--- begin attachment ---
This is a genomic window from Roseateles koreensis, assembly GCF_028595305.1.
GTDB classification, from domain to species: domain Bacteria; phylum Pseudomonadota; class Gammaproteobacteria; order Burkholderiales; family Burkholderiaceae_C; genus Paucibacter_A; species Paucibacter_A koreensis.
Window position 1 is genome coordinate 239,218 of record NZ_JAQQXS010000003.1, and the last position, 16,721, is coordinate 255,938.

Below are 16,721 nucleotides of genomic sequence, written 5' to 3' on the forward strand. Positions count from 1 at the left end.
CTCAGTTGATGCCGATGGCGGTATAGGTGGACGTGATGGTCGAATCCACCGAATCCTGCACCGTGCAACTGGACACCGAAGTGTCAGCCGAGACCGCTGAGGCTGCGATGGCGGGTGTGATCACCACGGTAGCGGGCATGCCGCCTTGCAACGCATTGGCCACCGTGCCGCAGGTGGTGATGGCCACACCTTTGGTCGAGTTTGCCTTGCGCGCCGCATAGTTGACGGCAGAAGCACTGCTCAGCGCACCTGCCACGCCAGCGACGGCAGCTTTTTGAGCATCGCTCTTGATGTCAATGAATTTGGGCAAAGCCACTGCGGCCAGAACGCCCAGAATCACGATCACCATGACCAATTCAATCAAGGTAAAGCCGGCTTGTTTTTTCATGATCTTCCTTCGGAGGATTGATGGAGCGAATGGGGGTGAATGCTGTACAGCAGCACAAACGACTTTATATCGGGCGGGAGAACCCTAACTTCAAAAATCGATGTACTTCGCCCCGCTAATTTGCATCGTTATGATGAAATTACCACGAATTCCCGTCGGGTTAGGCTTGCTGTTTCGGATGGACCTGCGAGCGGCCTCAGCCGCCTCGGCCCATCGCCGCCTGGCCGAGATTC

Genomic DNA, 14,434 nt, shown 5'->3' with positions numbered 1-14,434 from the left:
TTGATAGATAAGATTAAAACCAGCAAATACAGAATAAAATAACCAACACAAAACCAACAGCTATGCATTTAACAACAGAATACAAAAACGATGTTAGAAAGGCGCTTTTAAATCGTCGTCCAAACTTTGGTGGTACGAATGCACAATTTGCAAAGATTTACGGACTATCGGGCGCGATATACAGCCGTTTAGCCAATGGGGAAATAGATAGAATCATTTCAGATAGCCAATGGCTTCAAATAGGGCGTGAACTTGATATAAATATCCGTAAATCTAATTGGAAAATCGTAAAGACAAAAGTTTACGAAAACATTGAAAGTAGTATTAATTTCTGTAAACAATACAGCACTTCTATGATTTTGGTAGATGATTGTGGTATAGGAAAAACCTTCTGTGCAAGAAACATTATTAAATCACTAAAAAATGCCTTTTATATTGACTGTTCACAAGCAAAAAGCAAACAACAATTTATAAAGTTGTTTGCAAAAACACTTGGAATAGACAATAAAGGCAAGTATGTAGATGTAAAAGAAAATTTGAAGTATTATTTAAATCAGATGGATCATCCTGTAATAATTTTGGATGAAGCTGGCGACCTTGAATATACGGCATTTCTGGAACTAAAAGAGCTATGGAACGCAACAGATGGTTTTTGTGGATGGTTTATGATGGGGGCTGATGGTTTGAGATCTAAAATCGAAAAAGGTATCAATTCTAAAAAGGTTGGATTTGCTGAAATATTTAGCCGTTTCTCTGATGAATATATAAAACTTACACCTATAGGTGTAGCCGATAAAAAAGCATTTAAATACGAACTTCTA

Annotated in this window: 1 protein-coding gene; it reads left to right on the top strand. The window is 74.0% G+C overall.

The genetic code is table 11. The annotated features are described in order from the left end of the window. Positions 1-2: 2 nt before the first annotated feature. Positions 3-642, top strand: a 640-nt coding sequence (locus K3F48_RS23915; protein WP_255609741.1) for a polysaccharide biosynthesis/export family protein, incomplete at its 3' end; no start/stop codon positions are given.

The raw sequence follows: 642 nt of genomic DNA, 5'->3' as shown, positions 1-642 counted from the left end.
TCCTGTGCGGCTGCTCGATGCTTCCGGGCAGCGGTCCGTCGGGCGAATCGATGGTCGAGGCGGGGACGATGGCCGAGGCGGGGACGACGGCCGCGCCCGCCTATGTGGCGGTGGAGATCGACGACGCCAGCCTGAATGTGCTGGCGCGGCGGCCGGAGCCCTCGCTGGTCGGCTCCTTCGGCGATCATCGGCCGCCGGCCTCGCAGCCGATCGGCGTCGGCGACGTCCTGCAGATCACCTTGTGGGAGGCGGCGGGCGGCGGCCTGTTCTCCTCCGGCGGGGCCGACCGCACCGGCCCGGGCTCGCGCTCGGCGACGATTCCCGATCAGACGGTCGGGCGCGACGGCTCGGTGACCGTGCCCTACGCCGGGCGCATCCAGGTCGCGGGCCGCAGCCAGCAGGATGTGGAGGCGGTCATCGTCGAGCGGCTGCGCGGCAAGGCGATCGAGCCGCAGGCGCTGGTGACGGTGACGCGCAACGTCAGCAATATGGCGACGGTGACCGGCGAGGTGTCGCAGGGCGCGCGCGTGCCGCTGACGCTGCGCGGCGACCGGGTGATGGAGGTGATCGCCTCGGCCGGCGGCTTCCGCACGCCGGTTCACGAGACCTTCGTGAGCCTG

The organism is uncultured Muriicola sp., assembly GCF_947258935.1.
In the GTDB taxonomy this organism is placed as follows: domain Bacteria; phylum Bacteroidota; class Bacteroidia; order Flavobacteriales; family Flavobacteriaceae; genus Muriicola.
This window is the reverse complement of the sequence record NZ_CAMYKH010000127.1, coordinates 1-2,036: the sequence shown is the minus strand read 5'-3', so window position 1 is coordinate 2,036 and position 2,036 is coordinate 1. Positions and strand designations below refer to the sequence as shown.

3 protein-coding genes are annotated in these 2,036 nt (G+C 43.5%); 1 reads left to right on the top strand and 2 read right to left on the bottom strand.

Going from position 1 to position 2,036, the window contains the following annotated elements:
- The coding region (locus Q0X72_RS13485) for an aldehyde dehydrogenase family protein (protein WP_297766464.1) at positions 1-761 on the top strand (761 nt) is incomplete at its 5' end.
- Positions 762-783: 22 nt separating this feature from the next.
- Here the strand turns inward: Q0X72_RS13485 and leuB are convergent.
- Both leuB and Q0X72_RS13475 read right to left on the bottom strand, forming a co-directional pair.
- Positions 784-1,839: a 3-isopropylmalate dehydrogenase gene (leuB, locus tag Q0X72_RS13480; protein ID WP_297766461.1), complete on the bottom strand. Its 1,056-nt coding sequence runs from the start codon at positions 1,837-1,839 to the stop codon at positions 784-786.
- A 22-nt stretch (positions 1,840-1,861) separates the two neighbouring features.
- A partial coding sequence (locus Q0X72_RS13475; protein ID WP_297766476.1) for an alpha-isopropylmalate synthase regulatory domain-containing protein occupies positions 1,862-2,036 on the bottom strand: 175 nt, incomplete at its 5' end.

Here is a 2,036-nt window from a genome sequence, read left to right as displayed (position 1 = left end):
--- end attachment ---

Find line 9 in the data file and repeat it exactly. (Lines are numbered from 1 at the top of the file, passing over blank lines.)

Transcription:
The genetic code is table 11. The annotated features are described in order from the left end of the window. Positions 1-2: 2 nt before the first annotated feature. Positions 3-642, top strand: a 640-nt coding sequence (locus K3F48_RS23915; protein WP_255609741.1) for a polysaccharide biosynthesis/export family protein, incomplete at its 3' end; no start/stop codon positions are given.